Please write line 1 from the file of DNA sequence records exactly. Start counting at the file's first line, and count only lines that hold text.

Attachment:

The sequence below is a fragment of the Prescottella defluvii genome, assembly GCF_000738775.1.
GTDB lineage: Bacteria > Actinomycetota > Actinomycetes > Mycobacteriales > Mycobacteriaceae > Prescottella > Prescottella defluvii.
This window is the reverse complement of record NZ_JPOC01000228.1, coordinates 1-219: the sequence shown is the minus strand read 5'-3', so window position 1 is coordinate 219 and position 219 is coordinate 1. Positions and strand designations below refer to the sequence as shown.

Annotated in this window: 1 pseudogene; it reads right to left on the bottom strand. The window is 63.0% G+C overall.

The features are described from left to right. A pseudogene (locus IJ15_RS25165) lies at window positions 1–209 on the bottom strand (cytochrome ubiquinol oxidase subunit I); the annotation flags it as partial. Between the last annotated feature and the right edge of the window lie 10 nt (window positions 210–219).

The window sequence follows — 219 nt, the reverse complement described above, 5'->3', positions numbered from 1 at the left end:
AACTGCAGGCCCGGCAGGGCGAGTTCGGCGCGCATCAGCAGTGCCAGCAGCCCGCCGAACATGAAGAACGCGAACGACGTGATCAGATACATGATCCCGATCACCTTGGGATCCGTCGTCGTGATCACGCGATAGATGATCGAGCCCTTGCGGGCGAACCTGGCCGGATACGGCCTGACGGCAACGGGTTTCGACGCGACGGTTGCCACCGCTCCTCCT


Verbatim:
The sequence below is a fragment of the Prescottella defluvii genome, assembly GCF_000738775.1.